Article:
The Quietus - A new rock music and pop culture website

Escape Velocity

Video Drone: The Elemental Sound And Vision Of Rose Kallal
Russell Cuzner , May 14th, 2018 09:38

Rose Kallal straddles the art and music world, says Russell Cuzner. With a performance praxis that revolves around arcane video loops, and an album of dystopic synth soundtracks recently put out on Paul Purgas of Emptyset’s We Can Elude Control label, we sat down with her to discuss how technology, astrology and the elements are the hidden forces behind her mesmeric multimedia work

Live photograph by James Welburn

On a black canvas streaks of light travel as if they are reflections cast by movements beyond the field of vision. They smoothly divide, diffract and distort, forming purposefully surging patterns that invoke cyclically morphing objects in solid, liquid and vaporous phases. The occult choreography is highly repetitive, yet hides its seams, underscored by a thick, low end synth worm rhythmically writhing in electrical discharge. The combined effect unfurls to envelop its audience. Oh, and there's red, lots of red.

Such first impressions of Rose Kallal's audio-visual art confuses one's sensibilities, coming across like both an extra-terrestrial intelligence reaching out and a hypnotic ritual heading within to mine the psyche. Although wary of drawing firm inferences from such an abstract display it was unsurprising to learn that science fiction and astrology were within the New York-based artist's sphere of influences, as we discussed her unique, visionary work before her performance at London's Café Oto in April.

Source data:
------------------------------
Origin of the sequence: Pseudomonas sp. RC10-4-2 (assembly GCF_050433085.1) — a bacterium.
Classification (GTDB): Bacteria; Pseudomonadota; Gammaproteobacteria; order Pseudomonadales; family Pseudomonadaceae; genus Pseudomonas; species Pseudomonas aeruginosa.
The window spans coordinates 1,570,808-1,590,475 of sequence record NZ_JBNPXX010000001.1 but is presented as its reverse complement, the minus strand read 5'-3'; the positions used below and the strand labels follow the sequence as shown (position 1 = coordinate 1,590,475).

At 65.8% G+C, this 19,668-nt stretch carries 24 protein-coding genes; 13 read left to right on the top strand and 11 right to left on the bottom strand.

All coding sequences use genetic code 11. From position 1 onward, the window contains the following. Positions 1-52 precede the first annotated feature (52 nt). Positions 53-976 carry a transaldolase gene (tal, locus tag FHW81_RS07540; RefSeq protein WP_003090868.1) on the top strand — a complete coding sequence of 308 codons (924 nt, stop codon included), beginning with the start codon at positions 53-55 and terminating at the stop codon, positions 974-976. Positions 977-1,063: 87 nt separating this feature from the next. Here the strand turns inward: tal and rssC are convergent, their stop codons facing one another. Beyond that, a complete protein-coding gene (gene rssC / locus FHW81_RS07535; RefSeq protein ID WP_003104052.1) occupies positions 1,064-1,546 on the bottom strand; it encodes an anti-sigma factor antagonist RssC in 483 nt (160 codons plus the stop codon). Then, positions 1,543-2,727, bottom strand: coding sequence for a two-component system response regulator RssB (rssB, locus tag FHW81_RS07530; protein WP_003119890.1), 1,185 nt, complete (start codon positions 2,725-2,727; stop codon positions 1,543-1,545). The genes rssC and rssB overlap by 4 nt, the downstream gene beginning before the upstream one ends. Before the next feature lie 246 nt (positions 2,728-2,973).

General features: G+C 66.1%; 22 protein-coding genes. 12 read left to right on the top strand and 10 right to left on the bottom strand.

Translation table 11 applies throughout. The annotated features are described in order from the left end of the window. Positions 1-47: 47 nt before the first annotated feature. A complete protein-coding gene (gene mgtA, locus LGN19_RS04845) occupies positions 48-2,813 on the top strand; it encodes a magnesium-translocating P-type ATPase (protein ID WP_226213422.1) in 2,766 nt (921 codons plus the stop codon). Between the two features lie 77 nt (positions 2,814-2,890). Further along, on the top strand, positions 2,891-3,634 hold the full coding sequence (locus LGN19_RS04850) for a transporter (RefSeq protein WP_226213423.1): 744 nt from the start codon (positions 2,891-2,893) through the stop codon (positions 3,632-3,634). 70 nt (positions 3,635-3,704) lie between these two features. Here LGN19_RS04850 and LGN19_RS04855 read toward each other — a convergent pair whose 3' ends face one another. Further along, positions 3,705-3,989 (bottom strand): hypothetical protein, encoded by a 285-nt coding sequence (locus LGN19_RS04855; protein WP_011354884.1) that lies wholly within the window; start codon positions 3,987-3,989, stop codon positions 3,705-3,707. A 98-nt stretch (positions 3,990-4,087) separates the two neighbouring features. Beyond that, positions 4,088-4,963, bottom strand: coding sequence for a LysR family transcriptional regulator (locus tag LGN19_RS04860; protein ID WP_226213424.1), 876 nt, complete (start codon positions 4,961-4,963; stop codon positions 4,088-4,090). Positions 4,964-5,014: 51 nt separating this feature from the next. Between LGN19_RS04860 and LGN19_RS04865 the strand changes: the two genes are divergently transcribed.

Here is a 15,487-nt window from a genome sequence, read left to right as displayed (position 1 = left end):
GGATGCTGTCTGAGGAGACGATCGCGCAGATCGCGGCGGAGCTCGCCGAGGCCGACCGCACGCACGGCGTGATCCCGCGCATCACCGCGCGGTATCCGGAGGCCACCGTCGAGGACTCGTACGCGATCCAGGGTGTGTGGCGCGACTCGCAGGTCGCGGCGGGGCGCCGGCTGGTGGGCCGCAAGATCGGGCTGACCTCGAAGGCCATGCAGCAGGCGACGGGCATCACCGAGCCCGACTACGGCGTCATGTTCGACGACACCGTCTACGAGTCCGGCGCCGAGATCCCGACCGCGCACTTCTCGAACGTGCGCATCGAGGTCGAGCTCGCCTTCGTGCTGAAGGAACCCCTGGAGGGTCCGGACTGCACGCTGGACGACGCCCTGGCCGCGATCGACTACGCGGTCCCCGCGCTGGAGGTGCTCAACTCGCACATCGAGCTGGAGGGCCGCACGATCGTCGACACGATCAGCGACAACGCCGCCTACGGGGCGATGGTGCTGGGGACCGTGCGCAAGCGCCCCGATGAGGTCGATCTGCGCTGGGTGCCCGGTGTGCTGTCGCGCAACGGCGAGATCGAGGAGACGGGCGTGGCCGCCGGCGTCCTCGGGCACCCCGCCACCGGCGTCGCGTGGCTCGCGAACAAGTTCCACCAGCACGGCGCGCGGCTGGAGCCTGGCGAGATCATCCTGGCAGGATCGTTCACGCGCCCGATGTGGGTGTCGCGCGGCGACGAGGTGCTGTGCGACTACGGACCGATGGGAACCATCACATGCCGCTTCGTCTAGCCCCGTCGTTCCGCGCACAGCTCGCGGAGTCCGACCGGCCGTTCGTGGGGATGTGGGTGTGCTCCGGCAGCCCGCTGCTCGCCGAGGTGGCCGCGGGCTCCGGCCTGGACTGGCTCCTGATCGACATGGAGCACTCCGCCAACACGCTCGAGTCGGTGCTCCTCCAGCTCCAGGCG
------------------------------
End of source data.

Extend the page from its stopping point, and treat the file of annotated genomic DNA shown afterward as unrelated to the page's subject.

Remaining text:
Rose Kallal: I grew up in the seventies, so I'll always love science fiction. I think when I was ten years old Soylent Green [the 1973 post-apocalyptic thriller] was my favourite film. I love dystopian science fiction, its vision of the future - the dream, this yearning for some better time.

Some of your films remind me of the ‘star gate’ sequence towards the end of 2001: A Space Odyssey. Back then, they had to actually create the light and patterns, whereas today’s CGI makes everything slick and smooth.

RK: Yeah, I like materiality a lot. I prefer analog - older processes are just more tangible than purely digital stuff. I mix different mediums, different technologies, and I think film acts as a filter where it unifies the different elements and makes it one. But, obviously, it's interesting looking at early, older technologies, early computer animation and stuff like that.

That fits with your mix of technologies [16mm film, analogue video synthesis/feedback and computer animation with modular synth soundtracks]. What came first, working with images or sound?